During the tour you will experience how Athens –a small town of 10.000 citizens in the early 1830s- transformed into the capital of the new Greek State in 1834. You will visit some landmark buildings that were pivotal to planning a contemporary European capital from scratch after centuries of oriental influence.
Next are the neighbourhoods where the footprint of the Ottoman Empire is still present, to understand how the old city and its traditions mixed – or didn’t– with western European values and ideas.
As the walk continues you will grasp a true sense of orientation in the city and start making sense out of the apparent chaos of modern day Athens and its people. Behind the sometimes disconcerting, great contrasts, you will discover the missing link between the glorious ancient past and the frantic, modern present.
Still, the mythical, ancient city is omnipresent: Sometimes you ‘ll see it and sometimes you won’t, but you will always be feeling it, stepping on ancient streets, crossing its 2.500 years old walls, descending underground to an ancient river that keeps flowing since the early days of the city, and walking along sacred tombs revealed only recently.
The walk starts in Syntagma, and look at the Old Royal Palace as an integral part the city’s re-launch after the devastation of the 1821 War of Independence. It was this building which provided a focal point for the urban planning of the country’s new capital, a design based on the aesthetic ideals of ancient Greece and promoted by its newly-crowned Bavarian king.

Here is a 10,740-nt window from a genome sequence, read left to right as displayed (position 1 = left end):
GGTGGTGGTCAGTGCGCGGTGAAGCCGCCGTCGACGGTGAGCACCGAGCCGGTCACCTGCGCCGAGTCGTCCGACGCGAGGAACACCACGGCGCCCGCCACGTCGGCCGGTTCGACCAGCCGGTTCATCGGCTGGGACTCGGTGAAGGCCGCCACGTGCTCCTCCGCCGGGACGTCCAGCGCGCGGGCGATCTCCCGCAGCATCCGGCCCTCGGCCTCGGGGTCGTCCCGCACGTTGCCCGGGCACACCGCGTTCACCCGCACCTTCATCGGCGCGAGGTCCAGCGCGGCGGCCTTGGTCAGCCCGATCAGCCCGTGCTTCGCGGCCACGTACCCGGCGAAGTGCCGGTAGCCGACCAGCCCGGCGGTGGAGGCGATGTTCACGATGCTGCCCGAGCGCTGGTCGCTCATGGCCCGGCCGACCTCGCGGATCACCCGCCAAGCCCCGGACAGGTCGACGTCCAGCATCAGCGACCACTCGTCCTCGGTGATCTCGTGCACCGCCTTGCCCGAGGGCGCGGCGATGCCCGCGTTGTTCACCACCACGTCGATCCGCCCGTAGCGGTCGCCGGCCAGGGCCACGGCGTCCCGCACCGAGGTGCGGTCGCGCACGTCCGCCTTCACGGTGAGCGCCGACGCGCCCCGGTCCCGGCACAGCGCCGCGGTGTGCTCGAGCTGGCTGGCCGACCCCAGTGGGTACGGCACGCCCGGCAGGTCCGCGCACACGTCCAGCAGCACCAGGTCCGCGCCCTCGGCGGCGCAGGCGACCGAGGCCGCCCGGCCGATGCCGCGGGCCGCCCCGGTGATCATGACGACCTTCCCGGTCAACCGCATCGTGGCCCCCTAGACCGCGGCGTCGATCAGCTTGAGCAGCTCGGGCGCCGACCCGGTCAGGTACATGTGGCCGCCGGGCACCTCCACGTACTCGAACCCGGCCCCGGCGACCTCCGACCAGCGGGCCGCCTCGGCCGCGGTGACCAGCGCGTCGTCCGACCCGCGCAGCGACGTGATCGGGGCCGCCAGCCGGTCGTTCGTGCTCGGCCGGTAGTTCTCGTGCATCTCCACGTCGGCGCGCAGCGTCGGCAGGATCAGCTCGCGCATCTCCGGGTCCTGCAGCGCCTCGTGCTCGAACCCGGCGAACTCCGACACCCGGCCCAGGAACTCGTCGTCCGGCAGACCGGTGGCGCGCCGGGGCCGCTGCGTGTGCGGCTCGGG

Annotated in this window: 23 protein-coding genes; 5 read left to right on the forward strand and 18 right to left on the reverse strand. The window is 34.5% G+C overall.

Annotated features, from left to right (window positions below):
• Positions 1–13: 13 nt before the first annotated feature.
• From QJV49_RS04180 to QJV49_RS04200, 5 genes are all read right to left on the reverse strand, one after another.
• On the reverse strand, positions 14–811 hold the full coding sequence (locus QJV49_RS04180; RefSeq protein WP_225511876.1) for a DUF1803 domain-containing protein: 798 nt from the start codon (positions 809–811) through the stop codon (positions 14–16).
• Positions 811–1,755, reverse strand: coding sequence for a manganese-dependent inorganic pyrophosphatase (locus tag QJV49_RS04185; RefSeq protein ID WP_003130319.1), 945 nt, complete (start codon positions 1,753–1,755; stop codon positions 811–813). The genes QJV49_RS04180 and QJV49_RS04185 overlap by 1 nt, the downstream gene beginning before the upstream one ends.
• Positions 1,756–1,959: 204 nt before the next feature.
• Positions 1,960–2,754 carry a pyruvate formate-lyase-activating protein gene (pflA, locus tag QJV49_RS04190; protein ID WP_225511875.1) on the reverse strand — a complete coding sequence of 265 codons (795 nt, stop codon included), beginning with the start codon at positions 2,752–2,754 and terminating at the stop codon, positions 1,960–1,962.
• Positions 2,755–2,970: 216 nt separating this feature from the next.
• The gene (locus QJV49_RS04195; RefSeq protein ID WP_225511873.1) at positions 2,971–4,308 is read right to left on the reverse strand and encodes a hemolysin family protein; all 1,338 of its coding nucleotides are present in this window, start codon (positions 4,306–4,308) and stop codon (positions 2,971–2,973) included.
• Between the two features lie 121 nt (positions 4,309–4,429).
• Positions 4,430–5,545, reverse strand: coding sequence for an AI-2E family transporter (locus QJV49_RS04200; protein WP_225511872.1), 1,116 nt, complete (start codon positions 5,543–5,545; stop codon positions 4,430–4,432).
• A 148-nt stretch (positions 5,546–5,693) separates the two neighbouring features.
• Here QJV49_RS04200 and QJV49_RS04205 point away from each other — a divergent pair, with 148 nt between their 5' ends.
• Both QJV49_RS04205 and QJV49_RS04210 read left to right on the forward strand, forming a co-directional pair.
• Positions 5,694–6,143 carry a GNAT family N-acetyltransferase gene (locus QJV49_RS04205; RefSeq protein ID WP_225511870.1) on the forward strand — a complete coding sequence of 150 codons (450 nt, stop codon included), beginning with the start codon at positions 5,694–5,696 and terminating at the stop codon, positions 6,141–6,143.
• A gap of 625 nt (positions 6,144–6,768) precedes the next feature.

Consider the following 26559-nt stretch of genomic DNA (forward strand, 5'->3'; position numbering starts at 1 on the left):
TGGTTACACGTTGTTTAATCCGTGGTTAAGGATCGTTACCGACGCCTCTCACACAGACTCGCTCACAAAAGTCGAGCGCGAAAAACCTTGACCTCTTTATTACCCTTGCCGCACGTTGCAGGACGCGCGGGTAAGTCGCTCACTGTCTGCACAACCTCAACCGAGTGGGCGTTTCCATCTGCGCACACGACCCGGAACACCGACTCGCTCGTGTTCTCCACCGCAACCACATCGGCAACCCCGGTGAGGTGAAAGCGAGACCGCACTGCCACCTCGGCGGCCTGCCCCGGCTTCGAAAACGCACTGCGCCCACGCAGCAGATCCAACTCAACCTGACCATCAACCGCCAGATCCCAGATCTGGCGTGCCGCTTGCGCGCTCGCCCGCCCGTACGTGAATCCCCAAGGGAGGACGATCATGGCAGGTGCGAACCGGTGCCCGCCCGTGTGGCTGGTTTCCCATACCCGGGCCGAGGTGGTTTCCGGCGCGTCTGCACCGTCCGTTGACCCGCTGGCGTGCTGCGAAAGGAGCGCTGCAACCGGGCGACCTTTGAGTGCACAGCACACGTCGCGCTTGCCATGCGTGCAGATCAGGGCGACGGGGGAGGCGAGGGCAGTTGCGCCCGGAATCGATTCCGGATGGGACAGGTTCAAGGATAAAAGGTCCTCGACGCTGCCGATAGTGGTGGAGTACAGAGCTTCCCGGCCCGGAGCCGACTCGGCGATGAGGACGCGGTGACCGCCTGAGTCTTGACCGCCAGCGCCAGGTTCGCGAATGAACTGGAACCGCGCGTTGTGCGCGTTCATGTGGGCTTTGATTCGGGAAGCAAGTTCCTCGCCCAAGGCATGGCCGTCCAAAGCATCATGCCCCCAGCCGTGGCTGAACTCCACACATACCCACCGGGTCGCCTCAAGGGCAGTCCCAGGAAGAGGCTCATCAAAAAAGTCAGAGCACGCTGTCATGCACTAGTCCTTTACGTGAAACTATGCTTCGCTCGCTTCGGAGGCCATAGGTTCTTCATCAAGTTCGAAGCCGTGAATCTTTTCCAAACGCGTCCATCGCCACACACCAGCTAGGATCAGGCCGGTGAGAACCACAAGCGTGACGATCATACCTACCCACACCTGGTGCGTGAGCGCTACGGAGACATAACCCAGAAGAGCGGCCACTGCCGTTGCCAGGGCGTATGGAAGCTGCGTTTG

From here, you will head to Kolonaki, where the rich and famous of Athens have always settled, making the local square the city’s leading place for seeing and being seen over the last two centuries. Here is where, in addition to pampered pets and flashy sports cars, you’ll spot the latest in fashion and personal devices – after all, this is where the expensive trends begin.
The next stop is Exarchia, a hotbed of rebellious young thinkers. Thanks to the proximity of the local university, this area is where students gather to argue the issues of the day, and where sometimes argument turns to organized protest. But it’s also the home of one the city’s earliest apartment buildings, a wonderful example of Modernist architecture in an area of town that has always been associated with forward-thinking and social experimentation.
On Panepistimiou, the Neoclassical Trilogy of Athens consists of three superb buildings: the University, the Library and the Academy, designed by the Hansen Brothers of Denmark. Built over a period of more than 60 years, these structures reflect the vision of modern Athens as a successor to the glory that was Ancient Athens.
The newly gentrified neighborhood of Psyrri used to be devoted to small businesses, like the hardware stores you can still find here and there, but now they’re all interspersed with trendy eateries and funky little bars. It’s also an area where you can see some of the city’s best street art, or come across a new jewelry designer.
The tour ends at Monastiraki Square, a perfect amalgam of everything Athens has to offer. In addition to the cafés and souvenir shops (yes, this is a tourist spot, but it’s more than that, too) that lead to the entrance of an extensive flea market, this square boasts a 10th-century church that once served a monastery on this site and an 18th-century mosque, built during the Ottoman occupation of Athens. By the end of our tour you will have understood the true soul of Athens and its people, a city of many contrasts standing still as a gateway between the East and the West.